Two recent game launches said a lot about the state of mobile gaming.
Amazon Game Studios' Lost Within launched on iOS, as well as on the Amazon Appstore.
Meanwhile Microsoft released Halo: Spartan Assault and Halo: Spartan Strike on iOS; the later also hit the Windows Store and Steam.
In both case, support for iOS is despite each company having their own marketplace.
Clearly, the iOS business is just too lucrative to be ignored.
And here's the problem: Apple has established themselves as the dominant force in mobile
If you're serious about mobile, you have to be on iOS, and that means competition can't flourish because Apple and iOS always win.
Look at the smartwatch market. At launch, Apple Watch has support from over 2,000 apps, more than Android Wear, and even if Pebble claims over 5,000 we know most of those are watch faces.
Apple Watch boosts the likes of Twitter, The New York Times, Nike+, Uber, Expedia et al.
If you're serious about mobile, you have to be on iOS.
Similarly when it comes to games, smartwatch gaming was pretty much nonexistent before the Apple Watch inspired developers to make games for it en masse.
Now EA, Gameloft, TinyCo, Pocket Gems, Seriously etc are updating their games for Apple Watch support, and developers such as Everywear Games are making games specifically for the Apple Watch.
Of course, it's likely that Android Wear will benefit from the accelerated evolution in app and game design that the Apple Watch started.
But this is just a repeat of Android gaming, which while continually catching up iOS in terms of simultaneous releases, isn't going to surpass iOS any time soon as the prime source of kudos.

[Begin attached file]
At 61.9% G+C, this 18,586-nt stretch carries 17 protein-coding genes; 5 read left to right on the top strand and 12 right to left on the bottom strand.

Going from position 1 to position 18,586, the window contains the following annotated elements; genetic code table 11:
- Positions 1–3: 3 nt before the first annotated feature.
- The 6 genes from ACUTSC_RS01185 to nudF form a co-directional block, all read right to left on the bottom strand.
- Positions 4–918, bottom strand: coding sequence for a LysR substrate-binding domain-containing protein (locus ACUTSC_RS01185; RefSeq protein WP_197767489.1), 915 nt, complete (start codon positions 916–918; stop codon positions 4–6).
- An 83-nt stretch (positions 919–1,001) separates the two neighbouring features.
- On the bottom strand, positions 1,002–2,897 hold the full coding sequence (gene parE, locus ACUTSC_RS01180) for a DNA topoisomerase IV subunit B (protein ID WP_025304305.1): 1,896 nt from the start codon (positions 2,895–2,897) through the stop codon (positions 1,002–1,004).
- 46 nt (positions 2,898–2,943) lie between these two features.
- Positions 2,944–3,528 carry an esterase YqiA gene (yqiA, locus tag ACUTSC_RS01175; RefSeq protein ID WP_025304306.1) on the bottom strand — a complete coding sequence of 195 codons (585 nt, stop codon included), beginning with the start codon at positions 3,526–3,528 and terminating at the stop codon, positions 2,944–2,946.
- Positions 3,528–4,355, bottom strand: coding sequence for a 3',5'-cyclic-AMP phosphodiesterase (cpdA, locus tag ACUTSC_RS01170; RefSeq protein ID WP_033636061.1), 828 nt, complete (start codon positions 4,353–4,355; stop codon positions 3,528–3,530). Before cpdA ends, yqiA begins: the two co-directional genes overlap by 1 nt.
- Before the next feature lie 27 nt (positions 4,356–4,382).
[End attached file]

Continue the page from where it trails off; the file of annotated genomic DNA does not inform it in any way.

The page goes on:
Android Wear might improve as a platform but while it lacks install base, Apple Watch is bound to be the leader.
Similarly, the reason microconsoles like Ouya, Gamestick and Android TV haven't become a proper thing is that Apple TV doesn't yet support games.
The fact is Apple remains mobile's tastemaker. If they aren't doing it, it doesn't matter, it might as well not exist.
Part of this results from iOS being easier to develop for than Android, at least as far as perception goes. There are also far fewer devices to support, and on a per user basis, the market is more lucrative, so Apple creates superior situations for developers to experiment in.
Apple remains mobile's tastemaker. If they aren't doing it, it might as well not exist.
It's a self-perpetuating cycle: non-Apple solutions run into a lack of developer support until Apple makes its move in a particular form factor.
There's little reason to risk developing for a non-Apple implementation of a form factor when there's no evidence that said form factor will manage to have a presence until Apple does it.
And so Apple's dominance in mobile continues.
Microsoft and Amazon, billion dollar companies with their own mobile platforms and app stores, can't successfully build their own thing for that reason, so they wind up reinforcing Apple's ecosystem to have a presence.
Which raises the question for consumers, why jump ship to Amazon or Windows when iOS will have all that content too?
Ultimately this is a sad situation for fans of mobile gaming, because you wind up in the situation that if Apple decides something isn't important, it isn't viable.
Smartwatches have been around for years now, but have only been important for one day.
But the good news is that Apple isn't just sitting on their laurels.
The smartwatch scene might never have taken off because it seems no one besides Apple realized that a watch is a fashion accessory.
And maybe TV gaming is another thing that Apple has been smart enough to wait out. Some of the excitement about getting indie games on TV via Ouya has been supplanted by the PS4 and Xbox One making this a reality.
Apple might be smart not to jump into a market that's not ready.
And for what it's worth, it's doesn't appear to be holding any grudges. Both Halo: Spartan Strike and Lost Within received prominent Apple features during the week of their release.
It's not ideal Apple is the first mover in mobile, but maybe it's not so bad.
We have a platform that has a clear leader, which others can use as a springboard to make their own platforms work. And perhaps Apple is using their powers for good, not forming markets until they're ready.
Perhaps we don't need microconsoles and VR just yet...